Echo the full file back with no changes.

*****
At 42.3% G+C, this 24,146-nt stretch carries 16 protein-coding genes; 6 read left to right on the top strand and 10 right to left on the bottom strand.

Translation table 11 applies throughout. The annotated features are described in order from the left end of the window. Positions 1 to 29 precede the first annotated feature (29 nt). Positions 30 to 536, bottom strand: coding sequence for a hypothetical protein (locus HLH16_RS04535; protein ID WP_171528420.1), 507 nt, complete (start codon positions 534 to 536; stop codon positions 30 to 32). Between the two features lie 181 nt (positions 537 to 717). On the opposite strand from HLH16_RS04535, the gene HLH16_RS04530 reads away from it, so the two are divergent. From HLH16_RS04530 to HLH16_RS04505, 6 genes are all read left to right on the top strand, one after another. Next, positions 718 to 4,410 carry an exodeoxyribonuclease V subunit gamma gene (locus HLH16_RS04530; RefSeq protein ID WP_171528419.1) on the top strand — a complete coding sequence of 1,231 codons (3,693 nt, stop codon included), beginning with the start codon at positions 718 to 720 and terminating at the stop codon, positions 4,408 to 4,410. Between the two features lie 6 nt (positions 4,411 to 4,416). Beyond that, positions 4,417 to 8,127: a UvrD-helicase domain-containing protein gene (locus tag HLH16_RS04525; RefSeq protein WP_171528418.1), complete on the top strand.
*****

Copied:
At 42.3% G+C, this 24,146-nt stretch carries 16 protein-coding genes; 6 read left to right on the top strand and 10 right to left on the bottom strand.

Translation table 11 applies throughout. The annotated features are described in order from the left end of the window. Positions 1 to 29 precede the first annotated feature (29 nt). Positions 30 to 536, bottom strand: coding sequence for a hypothetical protein (locus HLH16_RS04535; protein ID WP_171528420.1), 507 nt, complete (start codon positions 534 to 536; stop codon positions 30 to 32). Between the two features lie 181 nt (positions 537 to 717). On the opposite strand from HLH16_RS04535, the gene HLH16_RS04530 reads away from it, so the two are divergent. From HLH16_RS04530 to HLH16_RS04505, 6 genes are all read left to right on the top strand, one after another. Next, positions 718 to 4,410 carry an exodeoxyribonuclease V subunit gamma gene (locus HLH16_RS04530; RefSeq protein ID WP_171528419.1) on the top strand — a complete coding sequence of 1,231 codons (3,693 nt, stop codon included), beginning with the start codon at positions 718 to 720 and terminating at the stop codon, positions 4,408 to 4,410. Between the two features lie 6 nt (positions 4,411 to 4,416). Beyond that, positions 4,417 to 8,127: a UvrD-helicase domain-containing protein gene (locus tag HLH16_RS04525; RefSeq protein WP_171528418.1), complete on the top strand.